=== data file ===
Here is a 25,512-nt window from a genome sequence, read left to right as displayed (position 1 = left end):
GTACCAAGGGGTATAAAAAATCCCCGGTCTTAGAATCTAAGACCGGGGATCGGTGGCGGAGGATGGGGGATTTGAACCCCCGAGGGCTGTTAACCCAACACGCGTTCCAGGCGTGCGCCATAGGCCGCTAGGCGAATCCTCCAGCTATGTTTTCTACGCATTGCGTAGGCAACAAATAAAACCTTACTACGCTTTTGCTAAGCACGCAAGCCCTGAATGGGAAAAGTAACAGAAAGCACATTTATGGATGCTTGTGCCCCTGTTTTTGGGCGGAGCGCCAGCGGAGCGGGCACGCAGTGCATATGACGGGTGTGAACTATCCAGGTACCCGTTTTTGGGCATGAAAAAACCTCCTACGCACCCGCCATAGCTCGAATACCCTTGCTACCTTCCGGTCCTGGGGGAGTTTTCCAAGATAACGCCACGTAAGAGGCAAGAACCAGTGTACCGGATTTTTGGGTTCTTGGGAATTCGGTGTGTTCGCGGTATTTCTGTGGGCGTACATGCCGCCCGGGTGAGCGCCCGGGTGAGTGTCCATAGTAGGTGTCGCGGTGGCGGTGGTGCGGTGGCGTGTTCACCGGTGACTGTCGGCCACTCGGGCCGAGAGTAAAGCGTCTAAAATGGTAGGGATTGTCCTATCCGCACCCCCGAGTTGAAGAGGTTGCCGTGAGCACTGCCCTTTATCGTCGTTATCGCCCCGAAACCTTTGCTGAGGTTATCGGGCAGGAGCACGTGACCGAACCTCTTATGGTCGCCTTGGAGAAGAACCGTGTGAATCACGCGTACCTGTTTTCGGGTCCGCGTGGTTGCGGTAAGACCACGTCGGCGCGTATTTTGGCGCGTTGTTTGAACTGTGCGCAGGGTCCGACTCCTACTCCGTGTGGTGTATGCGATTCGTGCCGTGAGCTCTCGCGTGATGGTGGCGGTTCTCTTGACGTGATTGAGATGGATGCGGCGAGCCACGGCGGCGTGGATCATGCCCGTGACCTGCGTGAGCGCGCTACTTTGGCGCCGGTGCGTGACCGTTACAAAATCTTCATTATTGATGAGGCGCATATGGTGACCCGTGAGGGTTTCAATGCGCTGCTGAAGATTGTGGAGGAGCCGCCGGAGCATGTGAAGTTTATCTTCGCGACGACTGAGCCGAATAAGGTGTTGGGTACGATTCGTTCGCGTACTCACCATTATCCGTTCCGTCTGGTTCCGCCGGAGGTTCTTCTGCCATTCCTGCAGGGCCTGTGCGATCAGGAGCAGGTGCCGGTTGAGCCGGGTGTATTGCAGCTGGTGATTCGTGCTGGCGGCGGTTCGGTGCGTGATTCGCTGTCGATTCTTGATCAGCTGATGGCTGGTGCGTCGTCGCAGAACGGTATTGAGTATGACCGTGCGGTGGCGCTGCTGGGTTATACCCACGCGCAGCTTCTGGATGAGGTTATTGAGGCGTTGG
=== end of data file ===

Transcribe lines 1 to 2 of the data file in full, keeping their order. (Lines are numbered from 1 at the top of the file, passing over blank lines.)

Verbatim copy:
Here is a 25,512-nt window from a genome sequence, read left to right as displayed (position 1 = left end):
GTACCAAGGGGTATAAAAAATCCCCGGTCTTAGAATCTAAGACCGGGGATCGGTGGCGGAGGATGGGGGATTTGAACCCCCGAGGGCTGTTAACCCAACACGCGTTCCAGGCGTGCGCCATAGGCCGCTAGGCGAATCCTCCAGCTATGTTTTCTACGCATTGCGTAGGCAACAAATAAAACCTTACTACGCTTTTGCTAAGCACGCAAGCCCTGAATGGGAAAAGTAACAGAAAGCACATTTATGGATGCTTGTGCCCCTGTTTTTGGGCGGAGCGCCAGCGGAGCGGGCACGCAGTGCATATGACGGGTGTGAACTATCCAGGTACCCGTTTTTGGGCATGAAAAAACCTCCTACGCACCCGCCATAGCTCGAATACCCTTGCTACCTTCCGGTCCTGGGGGAGTTTTCCAAGATAACGCCACGTAAGAGGCAAGAACCAGTGTACCGGATTTTTGGGTTCTTGGGAATTCGGTGTGTTCGCGGTATTTCTGTGGGCGTACATGCCGCCCGGGTGAGCGCCCGGGTGAGTGTCCATAGTAGGTGTCGCGGTGGCGGTGGTGCGGTGGCGTGTTCACCGGTGACTGTCGGCCACTCGGGCCGAGAGTAAAGCGTCTAAAATGGTAGGGATTGTCCTATCCGCACCCCCGAGTTGAAGAGGTTGCCGTGAGCACTGCCCTTTATCGTCGTTATCGCCCCGAAACCTTTGCTGAGGTTATCGGGCAGGAGCACGTGACCGAACCTCTTATGGTCGCCTTGGAGAAGAACCGTGTGAATCACGCGTACCTGTTTTCGGGTCCGCGTGGTTGCGGTAAGACCACGTCGGCGCGTATTTTGGCGCGTTGTTTGAACTGTGCGCAGGGTCCGACTCCTACTCCGTGTGGTGTATGCGATTCGTGCCGTGAGCTCTCGCGTGATGGTGGCGGTTCTCTTGACGTGATTGAGATGGATGCGGCGAGCCACGGCGGCGTGGATCATGCCCGTGACCTGCGTGAGCGCGCTACTTTGGCGCCGGTGCGTGACCGTTACAAAATCTTCATTATTGATGAGGCGCATATGGTGACCCGTGAGGGTTTCAATGCGCTGCTGAAGATTGTGGAGGAGCCGCCGGAGCATGTGAAGTTTATCTTCGCGACGACTGAGCCGAATAAGGTGTTGGGTACGATTCGTTCGCGTACTCACCATTATCCGTTCCGTCTGGTTCCGCCGGAGGTTCTTCTGCCATTCCTGCAGGGCCTGTGCGATCAGGAGCAGGTGCCGGTTGAGCCGGGTGTATTGCAGCTGGTGATTCGTGCTGGCGGCGGTTCGGTGCGTGATTCGCTGTCGATTCTTGATCAGCTGATGGCTGGTGCGTCGTCGCAGAACGGTATTGAGTATGACCGTGCGGTGGCGCTGCTGGGTTATACCCACGCGCAGCTTCTGGATGAGGTTATTGAGGCGTTGG